The First-Timers Guide to Great Copy

Concentrated businesswoman tying on laptop in office
Concentrated businesswoman tying on laptop in office

Want to nail your sales pitches from the get-go, without having to resort to icky, pushy marketing?

Of course you do.

Don't we all?

The reality is that effortless selling with words (copy) is a learned skill.

A skill you can learn, practice and polish to (perfection). But since perfection is a myth, you should strive for excellence instead.

What the heck is copy?

Copywriting is the art of salesmanship, but really, it's the art of using words to engage readers, gain their trust and generate sales.

Copywriting is the art of using words to persuade, not manipulate.

Copywriting is the art of connection, with people who want what you're selling. In short, copy is not something you COPY -- copy is your message--your words.

Copywriting isn't the same as copyright (protecting someone's intellectual property).

Good copy... moves people -- emotionally.

The most powerful description I've ever seen about copy is in this video. Watch and learn...

So with that cleared up, let's look at how you can use copywriting in your business, to engage readers and sell products and services.

How to write copy that sells.

Anyone can study copywriting and turn it into a practiced skill. I'm Swiss born. My native language is Swiss German. Yet I've built a successful business on the foundations of my copywriting skills -- in English.

I studied with some of the best copywriters in the industry and invested years to polish my copywriting skills, striving for excellence.

I'll never stop striving for excellence. It's my zone of genius, therefore I'm (emotionally) invested in the craft. Your zone of genius may be designing and building houses, birthing babies, speaking, tweaking numbers or assisting your boss.

You don't have to be a copywriter to write copy that sells -- to make your words remarkable, memorable and impactful.

Get started with these 9 exercises:

  1. Keep your sentences short, succinct and clear. Brevity is everything. Clear beats clever any day of the week.

  • Avoid jargon. Every industry has buzz words. If your ideal customer doesn't know these words you'll lose them to confusion and wait -- boredom. Yawn!
  • Maximise white space. You want to keep your paragraphs short. My recommendation is to write 3-4 sentences and then add a paragraph break. Why? White space avoids eye strain and keeps the reader engaged.
  • Empower the reader. Use bullets or lists to help the reader navigate. Want to make your bullets high velocity? Start with a verb.
  • Evoke emotions. Use words that are vivid, descriptive, powerful and memorable. Let your copy make an impact. Touch people.
  • Check the readability score on Word. http://www.kerryr.net/webwriting/tools_readability.htm
  • Plan your content with your head. Write from the heart.
  • Write conversationally. Use you, you're and your often. Don't write in third person unless you have a good reason.
  • Plan for success!

    Before you sit down to write, get clear about the outcome. Start with the end in mind.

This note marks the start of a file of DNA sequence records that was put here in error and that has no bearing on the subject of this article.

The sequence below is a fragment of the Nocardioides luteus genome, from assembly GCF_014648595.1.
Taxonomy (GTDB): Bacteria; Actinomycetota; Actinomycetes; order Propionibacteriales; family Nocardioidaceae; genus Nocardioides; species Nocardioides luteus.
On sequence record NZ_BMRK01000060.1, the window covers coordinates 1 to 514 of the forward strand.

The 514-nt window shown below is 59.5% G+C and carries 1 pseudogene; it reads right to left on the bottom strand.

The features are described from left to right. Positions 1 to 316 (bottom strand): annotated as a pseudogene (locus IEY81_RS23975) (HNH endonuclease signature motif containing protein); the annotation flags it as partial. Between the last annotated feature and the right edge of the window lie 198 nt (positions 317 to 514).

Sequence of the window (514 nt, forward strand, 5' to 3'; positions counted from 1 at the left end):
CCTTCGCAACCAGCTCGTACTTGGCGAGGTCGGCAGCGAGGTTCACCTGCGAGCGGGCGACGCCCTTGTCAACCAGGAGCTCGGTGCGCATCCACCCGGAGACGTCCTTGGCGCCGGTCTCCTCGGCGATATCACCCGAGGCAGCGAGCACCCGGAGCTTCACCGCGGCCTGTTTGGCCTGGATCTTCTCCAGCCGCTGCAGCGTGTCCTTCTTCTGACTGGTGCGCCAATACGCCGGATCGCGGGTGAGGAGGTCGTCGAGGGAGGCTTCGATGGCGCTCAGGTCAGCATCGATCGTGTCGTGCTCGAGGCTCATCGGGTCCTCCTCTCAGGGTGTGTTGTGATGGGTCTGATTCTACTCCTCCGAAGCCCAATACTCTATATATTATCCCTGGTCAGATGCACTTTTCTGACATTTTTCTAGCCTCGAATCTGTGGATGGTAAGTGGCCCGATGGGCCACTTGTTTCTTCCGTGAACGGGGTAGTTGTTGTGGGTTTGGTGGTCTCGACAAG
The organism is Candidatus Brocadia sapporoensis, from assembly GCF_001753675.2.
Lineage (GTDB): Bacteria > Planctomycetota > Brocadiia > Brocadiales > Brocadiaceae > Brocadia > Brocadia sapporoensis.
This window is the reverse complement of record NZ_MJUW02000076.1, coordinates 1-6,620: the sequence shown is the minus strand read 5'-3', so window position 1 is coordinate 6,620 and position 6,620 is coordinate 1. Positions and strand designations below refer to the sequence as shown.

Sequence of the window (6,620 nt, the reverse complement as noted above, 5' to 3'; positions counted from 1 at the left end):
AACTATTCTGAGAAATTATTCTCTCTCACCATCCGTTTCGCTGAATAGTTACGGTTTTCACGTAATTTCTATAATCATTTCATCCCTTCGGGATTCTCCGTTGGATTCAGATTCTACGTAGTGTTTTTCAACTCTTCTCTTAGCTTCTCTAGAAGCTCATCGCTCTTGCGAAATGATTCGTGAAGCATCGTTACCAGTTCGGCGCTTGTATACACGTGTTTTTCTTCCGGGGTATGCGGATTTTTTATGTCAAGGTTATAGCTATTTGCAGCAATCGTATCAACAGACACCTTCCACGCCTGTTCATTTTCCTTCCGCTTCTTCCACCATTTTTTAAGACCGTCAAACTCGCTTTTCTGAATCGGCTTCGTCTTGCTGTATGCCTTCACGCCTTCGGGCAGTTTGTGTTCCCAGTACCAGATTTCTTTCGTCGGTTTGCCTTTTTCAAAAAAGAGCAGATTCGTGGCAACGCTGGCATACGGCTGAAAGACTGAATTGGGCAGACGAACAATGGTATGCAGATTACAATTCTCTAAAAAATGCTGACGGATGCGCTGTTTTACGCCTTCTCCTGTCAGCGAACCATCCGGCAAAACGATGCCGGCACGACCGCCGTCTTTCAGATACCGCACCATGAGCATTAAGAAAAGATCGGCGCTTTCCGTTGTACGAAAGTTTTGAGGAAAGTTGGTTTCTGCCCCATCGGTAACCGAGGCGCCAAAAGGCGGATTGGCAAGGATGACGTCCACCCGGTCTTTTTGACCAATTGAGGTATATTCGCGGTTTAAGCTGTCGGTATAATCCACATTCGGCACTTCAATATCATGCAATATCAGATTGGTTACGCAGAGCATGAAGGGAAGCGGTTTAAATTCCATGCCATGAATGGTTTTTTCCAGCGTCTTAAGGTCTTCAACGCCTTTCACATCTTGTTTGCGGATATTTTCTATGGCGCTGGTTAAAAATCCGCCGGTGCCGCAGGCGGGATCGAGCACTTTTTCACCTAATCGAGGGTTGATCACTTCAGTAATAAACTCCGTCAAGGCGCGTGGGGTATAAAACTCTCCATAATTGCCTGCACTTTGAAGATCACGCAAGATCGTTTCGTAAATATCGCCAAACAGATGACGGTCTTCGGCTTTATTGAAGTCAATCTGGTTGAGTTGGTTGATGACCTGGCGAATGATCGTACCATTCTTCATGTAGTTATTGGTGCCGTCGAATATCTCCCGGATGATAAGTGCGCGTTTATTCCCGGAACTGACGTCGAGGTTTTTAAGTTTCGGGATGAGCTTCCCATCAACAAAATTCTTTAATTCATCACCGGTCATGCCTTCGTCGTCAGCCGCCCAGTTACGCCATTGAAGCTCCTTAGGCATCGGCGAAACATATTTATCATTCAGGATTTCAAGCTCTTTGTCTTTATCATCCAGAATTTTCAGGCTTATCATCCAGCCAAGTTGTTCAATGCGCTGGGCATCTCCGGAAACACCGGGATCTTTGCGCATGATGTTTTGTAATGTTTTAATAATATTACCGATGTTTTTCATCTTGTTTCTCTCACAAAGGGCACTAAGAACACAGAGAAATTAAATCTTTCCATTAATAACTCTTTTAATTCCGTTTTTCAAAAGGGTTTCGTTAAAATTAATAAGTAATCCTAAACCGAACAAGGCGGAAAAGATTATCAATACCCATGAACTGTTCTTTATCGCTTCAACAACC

What is the purpose of the copy you're about to write? Is it to:

    • Make a sale?

  • Receive an inquiry?
  • Build your email list?
  • Get social shares?
  • Get clear about the outcome first and your words will flow naturally.

    Get clear about your audience. Understand the emotions of your ideal customer.

    • What keeps these people awake at night?

  • What words do they use to describe their problem?
  • Why is your solution right for them?
  • Why should they care about your solution?
  • Get crystal clear about your customer's pain, then write to address that pain and offer a solution.

    Disrupt expectations.

    We're so used to advertising and being sold to that we've become ignorant to many of the marketing messages we see. If you want to stand out and get seen use disruption to get the attention of your audience.

    Why? Because we pay attention to copy that violates our expectations.

    How?

    • Tell stories. Stories lower our aversion to being sold to. They're powerful connectors and trust builders because they help us relate.

  • Do the opposite of everyone in your industry; if everyone else cha-chas do the tango.
  • Think outside the box. Find new ways to position yourself as the go-to expert. Be different.
  • Be unpredictable. Your personality is your biggest ally in marketing your business. Use it to your advantage.
  • Frame your copy. In the 1970s, a study found that if you expose subjects to the same statement repeatedly, they will start to believe it is true. Use repetition to help you create those frames.
  • Use mystery. Utilise serialised content marketing strategies. Ever fallen in love with a TV series? The script writers of these shows are the pros of serialised content. Follow their lead and see your email opening rates skyrocket and your engagement explode.
  • In closing:

    The biggest tip I can give you is to have fun with your copy. If you're not writing heart and soul -- 100% -- your time is best utilised with other skills and tasks that make you money.

    Copywriting is a skill you can learn. But to do it well requires careful study, practice and passion for the written word. If this idea doesn't light you up, you can write as much as you want but chances are that your copy will only ever be lame at best.

    So tell me, do you enjoy writing your own copy or does it feel like pulling teeth?